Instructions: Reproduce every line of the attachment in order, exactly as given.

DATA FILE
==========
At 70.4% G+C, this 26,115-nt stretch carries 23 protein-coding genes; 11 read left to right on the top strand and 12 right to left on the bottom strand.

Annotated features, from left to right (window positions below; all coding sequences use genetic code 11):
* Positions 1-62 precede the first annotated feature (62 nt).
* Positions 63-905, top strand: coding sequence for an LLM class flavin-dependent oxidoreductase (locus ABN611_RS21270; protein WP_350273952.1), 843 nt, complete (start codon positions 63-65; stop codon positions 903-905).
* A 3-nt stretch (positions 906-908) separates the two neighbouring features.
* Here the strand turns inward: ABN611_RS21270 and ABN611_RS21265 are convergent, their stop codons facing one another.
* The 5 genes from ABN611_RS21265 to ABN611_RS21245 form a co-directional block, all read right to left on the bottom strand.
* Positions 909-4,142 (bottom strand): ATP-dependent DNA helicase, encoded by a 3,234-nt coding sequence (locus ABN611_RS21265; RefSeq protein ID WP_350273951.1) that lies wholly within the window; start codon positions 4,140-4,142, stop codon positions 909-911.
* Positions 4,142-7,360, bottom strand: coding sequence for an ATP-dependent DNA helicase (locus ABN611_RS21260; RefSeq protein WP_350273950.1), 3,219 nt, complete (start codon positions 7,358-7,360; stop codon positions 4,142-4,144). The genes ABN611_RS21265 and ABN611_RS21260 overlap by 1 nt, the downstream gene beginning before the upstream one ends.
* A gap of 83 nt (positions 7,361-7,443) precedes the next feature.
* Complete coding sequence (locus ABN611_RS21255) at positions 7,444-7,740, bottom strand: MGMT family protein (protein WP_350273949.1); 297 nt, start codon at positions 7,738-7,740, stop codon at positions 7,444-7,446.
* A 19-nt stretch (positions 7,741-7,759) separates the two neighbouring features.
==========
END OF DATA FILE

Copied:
At 70.4% G+C, this 26,115-nt stretch carries 23 protein-coding genes; 11 read left to right on the top strand and 12 right to left on the bottom strand.

Annotated features, from left to right (window positions below; all coding sequences use genetic code 11):
* Positions 1-62 precede the first annotated feature (62 nt).
* Positions 63-905, top strand: coding sequence for an LLM class flavin-dependent oxidoreductase (locus ABN611_RS21270; protein WP_350273952.1), 843 nt, complete (start codon positions 63-65; stop codon positions 903-905).
* A 3-nt stretch (positions 906-908) separates the two neighbouring features.
* Here the strand turns inward: ABN611_RS21270 and ABN611_RS21265 are convergent, their stop codons facing one another.
* The 5 genes from ABN611_RS21265 to ABN611_RS21245 form a co-directional block, all read right to left on the bottom strand.
* Positions 909-4,142 (bottom strand): ATP-dependent DNA helicase, encoded by a 3,234-nt coding sequence (locus ABN611_RS21265; RefSeq protein ID WP_350273951.1) that lies wholly within the window; start codon positions 4,140-4,142, stop codon positions 909-911.
* Positions 4,142-7,360, bottom strand: coding sequence for an ATP-dependent DNA helicase (locus ABN611_RS21260; RefSeq protein WP_350273950.1), 3,219 nt, complete (start codon positions 7,358-7,360; stop codon positions 4,142-4,144). The genes ABN611_RS21265 and ABN611_RS21260 overlap by 1 nt, the downstream gene beginning before the upstream one ends.
* A gap of 83 nt (positions 7,361-7,443) precedes the next feature.
* Complete coding sequence (locus ABN611_RS21255) at positions 7,444-7,740, bottom strand: MGMT family protein (protein WP_350273949.1); 297 nt, start codon at positions 7,738-7,740, stop codon at positions 7,444-7,446.
* A 19-nt stretch (positions 7,741-7,759) separates the two neighbouring features.